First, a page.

In June 2018, the project was scaled up to run on cloud-based networks, and a month later, the company published a 50-node, permissioned, public testnet consistently supporting bursts of 250,000 transactions per second. By December 2021, Solana had processed over 40 billion transactions at an average cost of $0.00025 per transaction.
The goal of Solana’s architecture is to demonstrate that there exists a set of software algorithms that, when used in combination to implement a blockchain, eliminates software as a performance bottleneck, enabling transaction throughput to scale proportionally with network bandwidth. Solana’s architecture satisfies all three desirable attributes for a blockchain: scalable, secure, and decentralized. Solana’s architecture describes a theoretical upper limit of 710,000 transactions per second (tps) on a standard Gigabit network and 28.4 million tps on a 40-Gigabit network.
Solana’s blockchain operates on both a Proof of History (PoH) and Proof of Stake (PoS) model. PoS permits validators (those who validate transactions added to the blockchain ledger) to verify transactions based on how many coins or tokens they hold; PoH allows those transactions to be timestamped and verified very quickly.
Solana versus Ethereum
Solana’s rapidly expanding ecosystem and its versatility have inevitably drawn comparisons to Ethereum, the leading blockchain for decentralized applications (dApps). Both Solana and Ethereum have smart contract capabilities, which are crucial for running cutting-edge applications like decentralized finance (DeFi) and nonfungible tokens (NFTs). But there are some fundamental differences between the two.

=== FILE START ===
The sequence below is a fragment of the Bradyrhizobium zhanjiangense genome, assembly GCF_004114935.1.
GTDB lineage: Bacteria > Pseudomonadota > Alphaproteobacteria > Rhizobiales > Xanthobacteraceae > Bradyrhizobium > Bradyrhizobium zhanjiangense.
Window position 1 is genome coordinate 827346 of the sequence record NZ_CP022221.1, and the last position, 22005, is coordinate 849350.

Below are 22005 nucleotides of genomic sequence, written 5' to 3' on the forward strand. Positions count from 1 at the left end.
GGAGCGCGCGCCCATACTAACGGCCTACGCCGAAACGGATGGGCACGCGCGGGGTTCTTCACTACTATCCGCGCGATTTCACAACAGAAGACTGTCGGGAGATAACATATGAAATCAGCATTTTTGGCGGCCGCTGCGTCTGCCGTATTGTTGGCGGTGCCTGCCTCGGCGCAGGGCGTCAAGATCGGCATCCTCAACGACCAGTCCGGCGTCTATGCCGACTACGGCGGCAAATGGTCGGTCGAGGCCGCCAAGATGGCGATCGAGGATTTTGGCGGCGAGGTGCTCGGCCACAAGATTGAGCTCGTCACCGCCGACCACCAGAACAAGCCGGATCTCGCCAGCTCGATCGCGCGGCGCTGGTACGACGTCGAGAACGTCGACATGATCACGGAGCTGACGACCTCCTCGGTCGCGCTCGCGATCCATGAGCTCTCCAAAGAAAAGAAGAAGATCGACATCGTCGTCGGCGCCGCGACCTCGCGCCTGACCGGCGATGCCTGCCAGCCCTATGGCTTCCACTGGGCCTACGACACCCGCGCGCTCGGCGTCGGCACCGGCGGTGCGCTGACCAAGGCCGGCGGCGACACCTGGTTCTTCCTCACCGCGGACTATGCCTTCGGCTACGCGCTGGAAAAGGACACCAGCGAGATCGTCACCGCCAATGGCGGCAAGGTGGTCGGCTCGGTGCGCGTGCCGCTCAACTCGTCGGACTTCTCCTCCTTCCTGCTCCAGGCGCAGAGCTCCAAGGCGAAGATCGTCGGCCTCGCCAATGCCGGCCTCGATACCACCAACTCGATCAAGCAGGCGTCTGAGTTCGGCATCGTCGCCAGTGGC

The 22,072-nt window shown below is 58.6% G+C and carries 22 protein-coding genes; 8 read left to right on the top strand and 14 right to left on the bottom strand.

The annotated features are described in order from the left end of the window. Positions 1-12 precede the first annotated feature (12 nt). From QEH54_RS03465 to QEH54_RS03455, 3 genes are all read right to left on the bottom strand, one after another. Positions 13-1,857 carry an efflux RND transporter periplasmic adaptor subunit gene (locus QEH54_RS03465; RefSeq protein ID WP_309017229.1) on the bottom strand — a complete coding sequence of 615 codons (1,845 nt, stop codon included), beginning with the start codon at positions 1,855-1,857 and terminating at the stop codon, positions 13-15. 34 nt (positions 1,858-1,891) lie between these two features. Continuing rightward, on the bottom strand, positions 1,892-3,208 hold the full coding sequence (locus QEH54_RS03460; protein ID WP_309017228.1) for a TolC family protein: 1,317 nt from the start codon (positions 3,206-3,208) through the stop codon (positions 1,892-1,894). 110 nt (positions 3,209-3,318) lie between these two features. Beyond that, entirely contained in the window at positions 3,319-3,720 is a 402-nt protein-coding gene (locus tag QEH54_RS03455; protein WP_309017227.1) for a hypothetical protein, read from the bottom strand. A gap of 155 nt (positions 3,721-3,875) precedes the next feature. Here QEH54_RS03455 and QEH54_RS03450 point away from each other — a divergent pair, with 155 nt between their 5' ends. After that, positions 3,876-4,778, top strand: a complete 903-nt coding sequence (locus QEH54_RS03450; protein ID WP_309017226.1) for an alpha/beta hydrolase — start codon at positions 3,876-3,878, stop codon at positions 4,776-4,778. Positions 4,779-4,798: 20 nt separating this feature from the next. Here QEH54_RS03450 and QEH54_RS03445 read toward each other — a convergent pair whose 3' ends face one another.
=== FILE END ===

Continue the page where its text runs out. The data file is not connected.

Unlike Solana, Ethereum is a Proof of Work (PoW) blockchain, where miners must compete to solve complex puzzles in order to validate transactions, making this technology more energy intensive and hence detrimental to the environment.
Much of the buzz surrounding Solana in 2021 was due to its distinct advantage over Ethereum in terms of transaction processing speed and transaction costs. Solana can process as many as 50,000 transactions per second (tps), and its average cost per transaction is $0.00025. In contrast, Ethereum can only handle less than 15 transactions per second, while transaction fees touched a record of $70 in 2021.
However, Ethereum has first mover advantage, and with its massive ecosystem, it is second only to Bitcoin in terms of market capitalization. Ethereum’s Eth2 upgrade and its shift to a PoS model are both set for 2022; the upgrade is expected to make the blockchain more scalable, secure, and sustainable, while dramatically increasing transaction processing speed.
Solana’s status as a newer blockchain company also came under the microscope when it suffered a network outage for more than 17 hours on Sept. 17, 2021, after a surge in transaction volume—which peaked at 400,000 transactions per second—and bot activity led to excessive memory consumption. While its Sol token initially plunged on the news, it has since erased those losses, reaching a record price of over $250 in November 2021.
Is Solana’s SOL Token Available in Fractional Amounts?
Yes, SOLs are available in fractional amounts called lamports; a lamport has a value of 0.000000001 SOL. Lamports are named after Solana’s biggest technical influence, Leslie Lamport, a computer scientist best known for his work in distributed systems.
How Many SOL Coins are Presently in Circulation?
The Solana Foundation has announced that a total of 489 million SOL tokens will be released in circulation, of which 260 million have already entered the market.